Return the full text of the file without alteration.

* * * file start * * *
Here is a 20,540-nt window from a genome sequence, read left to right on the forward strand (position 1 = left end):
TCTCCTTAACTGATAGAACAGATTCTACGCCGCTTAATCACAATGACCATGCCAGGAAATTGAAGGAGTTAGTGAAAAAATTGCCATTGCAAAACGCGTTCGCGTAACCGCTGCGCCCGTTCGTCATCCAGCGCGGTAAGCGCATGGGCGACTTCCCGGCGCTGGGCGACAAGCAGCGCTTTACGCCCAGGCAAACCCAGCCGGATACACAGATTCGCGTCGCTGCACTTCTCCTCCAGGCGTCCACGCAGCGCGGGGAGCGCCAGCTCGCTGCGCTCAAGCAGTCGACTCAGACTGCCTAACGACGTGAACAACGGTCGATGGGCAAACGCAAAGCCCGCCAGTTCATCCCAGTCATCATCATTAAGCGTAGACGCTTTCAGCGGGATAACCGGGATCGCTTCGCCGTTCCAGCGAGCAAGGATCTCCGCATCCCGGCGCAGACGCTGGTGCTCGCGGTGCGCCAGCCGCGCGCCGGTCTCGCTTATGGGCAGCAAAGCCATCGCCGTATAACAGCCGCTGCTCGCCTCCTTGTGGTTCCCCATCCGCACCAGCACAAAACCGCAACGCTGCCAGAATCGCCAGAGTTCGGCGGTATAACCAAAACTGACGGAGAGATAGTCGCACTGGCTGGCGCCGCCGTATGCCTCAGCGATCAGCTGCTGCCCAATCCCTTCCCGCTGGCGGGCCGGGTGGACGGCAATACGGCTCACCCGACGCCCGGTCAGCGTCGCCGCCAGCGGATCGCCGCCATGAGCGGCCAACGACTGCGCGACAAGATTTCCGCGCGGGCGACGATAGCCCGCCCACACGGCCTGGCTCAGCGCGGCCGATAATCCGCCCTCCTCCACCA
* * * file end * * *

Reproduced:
Here is a 20,540-nt window from a genome sequence, read left to right on the forward strand (position 1 = left end):
TCTCCTTAACTGATAGAACAGATTCTACGCCGCTTAATCACAATGACCATGCCAGGAAATTGAAGGAGTTAGTGAAAAAATTGCCATTGCAAAACGCGTTCGCGTAACCGCTGCGCCCGTTCGTCATCCAGCGCGGTAAGCGCATGGGCGACTTCCCGGCGCTGGGCGACAAGCAGCGCTTTACGCCCAGGCAAACCCAGCCGGATACACAGATTCGCGTCGCTGCACTTCTCCTCCAGGCGTCCACGCAGCGCGGGGAGCGCCAGCTCGCTGCGCTCAAGCAGTCGACTCAGACTGCCTAACGACGTGAACAACGGTCGATGGGCAAACGCAAAGCCCGCCAGTTCATCCCAGTCATCATCATTAAGCGTAGACGCTTTCAGCGGGATAACCGGGATCGCTTCGCCGTTCCAGCGAGCAAGGATCTCCGCATCCCGGCGCAGACGCTGGTGCTCGCGGTGCGCCAGCCGCGCGCCGGTCTCGCTTATGGGCAGCAAAGCCATCGCCGTATAACAGCCGCTGCTCGCCTCCTTGTGGTTCCCCATCCGCACCAGCACAAAACCGCAACGCTGCCAGAATCGCCAGAGTTCGGCGGTATAACCAAAACTGACGGAGAGATAGTCGCACTGGCTGGCGCCGCCGTATGCCTCAGCGATCAGCTGCTGCCCAATCCCTTCCCGCTGGCGGGCCGGGTGGACGGCAATACGGCTCACCCGACGCCCGGTCAGCGTCGCCGCCAGCGGATCGCCGCCATGAGCGGCCAACGACTGCGCGACAAGATTTCCGCGCGGGCGACGATAGCCCGCCCACACGGCCTGGCTCAGCGCGGCCGATAATCCGCCCTCCTCCACCA